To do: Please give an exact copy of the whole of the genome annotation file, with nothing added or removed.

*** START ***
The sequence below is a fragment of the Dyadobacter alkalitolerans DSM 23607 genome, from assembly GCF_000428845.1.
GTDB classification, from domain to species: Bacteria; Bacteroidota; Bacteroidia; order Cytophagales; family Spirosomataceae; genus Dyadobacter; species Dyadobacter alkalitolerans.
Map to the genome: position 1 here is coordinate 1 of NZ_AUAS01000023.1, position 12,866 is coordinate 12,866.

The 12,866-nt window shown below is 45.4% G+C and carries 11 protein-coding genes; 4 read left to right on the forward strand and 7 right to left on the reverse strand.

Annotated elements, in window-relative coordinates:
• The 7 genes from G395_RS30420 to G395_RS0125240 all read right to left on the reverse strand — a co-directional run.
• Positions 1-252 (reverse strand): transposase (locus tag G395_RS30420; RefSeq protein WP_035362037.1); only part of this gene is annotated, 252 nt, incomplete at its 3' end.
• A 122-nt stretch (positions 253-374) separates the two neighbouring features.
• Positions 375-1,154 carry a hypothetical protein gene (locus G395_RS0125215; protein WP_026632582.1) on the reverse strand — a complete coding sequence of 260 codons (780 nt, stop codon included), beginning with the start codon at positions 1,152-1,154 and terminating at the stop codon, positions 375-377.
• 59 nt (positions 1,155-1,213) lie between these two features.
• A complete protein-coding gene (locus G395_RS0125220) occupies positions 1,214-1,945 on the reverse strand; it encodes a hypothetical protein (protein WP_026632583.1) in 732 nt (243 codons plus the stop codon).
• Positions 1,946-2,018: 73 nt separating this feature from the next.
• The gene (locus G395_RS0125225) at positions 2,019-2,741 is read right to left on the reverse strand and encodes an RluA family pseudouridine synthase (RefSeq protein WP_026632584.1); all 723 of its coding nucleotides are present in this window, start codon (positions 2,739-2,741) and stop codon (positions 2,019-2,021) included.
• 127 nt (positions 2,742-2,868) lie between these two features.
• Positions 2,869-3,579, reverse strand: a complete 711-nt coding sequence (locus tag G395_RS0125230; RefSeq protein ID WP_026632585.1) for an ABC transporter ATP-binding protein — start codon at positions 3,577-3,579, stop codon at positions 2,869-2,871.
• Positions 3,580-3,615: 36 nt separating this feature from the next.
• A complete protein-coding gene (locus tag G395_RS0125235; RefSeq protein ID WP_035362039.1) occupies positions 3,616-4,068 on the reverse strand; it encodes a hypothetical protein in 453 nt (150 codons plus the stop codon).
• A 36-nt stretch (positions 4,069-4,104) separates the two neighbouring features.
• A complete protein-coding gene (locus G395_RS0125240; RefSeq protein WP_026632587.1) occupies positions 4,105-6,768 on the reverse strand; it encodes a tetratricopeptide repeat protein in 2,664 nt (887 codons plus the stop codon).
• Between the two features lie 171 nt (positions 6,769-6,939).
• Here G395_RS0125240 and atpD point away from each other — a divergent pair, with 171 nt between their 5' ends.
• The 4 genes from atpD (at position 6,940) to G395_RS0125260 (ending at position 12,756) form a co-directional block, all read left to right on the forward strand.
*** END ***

The sequence below is a fragment of the Dyadobacter alkalitolerans DSM 23607 genome, from assembly GCF_000428845.1.
GTDB classification, from domain to species: Bacteria; Bacteroidota; Bacteroidia; order Cytophagales; family Spirosomataceae; genus Dyadobacter; species Dyadobacter alkalitolerans.
Map to the genome: position 1 here is coordinate 1 of NZ_AUAS01000023.1, position 12,866 is coordinate 12,866.

The 12,866-nt window shown below is 45.4% G+C and carries 11 protein-coding genes; 4 read left to right on the forward strand and 7 right to left on the reverse strand.

Annotated elements, in window-relative coordinates:
• The 7 genes from G395_RS30420 to G395_RS0125240 all read right to left on the reverse strand — a co-directional run.
• Positions 1-252 (reverse strand): transposase (locus tag G395_RS30420; RefSeq protein WP_035362037.1); only part of this gene is annotated, 252 nt, incomplete at its 3' end.
• A 122-nt stretch (positions 253-374) separates the two neighbouring features.
• Positions 375-1,154 carry a hypothetical protein gene (locus G395_RS0125215; protein WP_026632582.1) on the reverse strand — a complete coding sequence of 260 codons (780 nt, stop codon included), beginning with the start codon at positions 1,152-1,154 and terminating at the stop codon, positions 375-377.
• 59 nt (positions 1,155-1,213) lie between these two features.
• A complete protein-coding gene (locus G395_RS0125220) occupies positions 1,214-1,945 on the reverse strand; it encodes a hypothetical protein (protein WP_026632583.1) in 732 nt (243 codons plus the stop codon).
• Positions 1,946-2,018: 73 nt separating this feature from the next.
• The gene (locus G395_RS0125225) at positions 2,019-2,741 is read right to left on the reverse strand and encodes an RluA family pseudouridine synthase (RefSeq protein WP_026632584.1); all 723 of its coding nucleotides are present in this window, start codon (positions 2,739-2,741) and stop codon (positions 2,019-2,021) included.
• 127 nt (positions 2,742-2,868) lie between these two features.
• Positions 2,869-3,579, reverse strand: a complete 711-nt coding sequence (locus tag G395_RS0125230; RefSeq protein ID WP_026632585.1) for an ABC transporter ATP-binding protein — start codon at positions 3,577-3,579, stop codon at positions 2,869-2,871.
• Positions 3,580-3,615: 36 nt separating this feature from the next.
• A complete protein-coding gene (locus tag G395_RS0125235; RefSeq protein ID WP_035362039.1) occupies positions 3,616-4,068 on the reverse strand; it encodes a hypothetical protein in 453 nt (150 codons plus the stop codon).
• A 36-nt stretch (positions 4,069-4,104) separates the two neighbouring features.
• A complete protein-coding gene (locus G395_RS0125240; RefSeq protein WP_026632587.1) occupies positions 4,105-6,768 on the reverse strand; it encodes a tetratricopeptide repeat protein in 2,664 nt (887 codons plus the stop codon).
• Between the two features lie 171 nt (positions 6,769-6,939).
• Here G395_RS0125240 and atpD point away from each other — a divergent pair, with 171 nt between their 5' ends.
• The 4 genes from atpD (at position 6,940) to G395_RS0125260 (ending at position 12,756) form a co-directional block, all read left to right on the forward strand.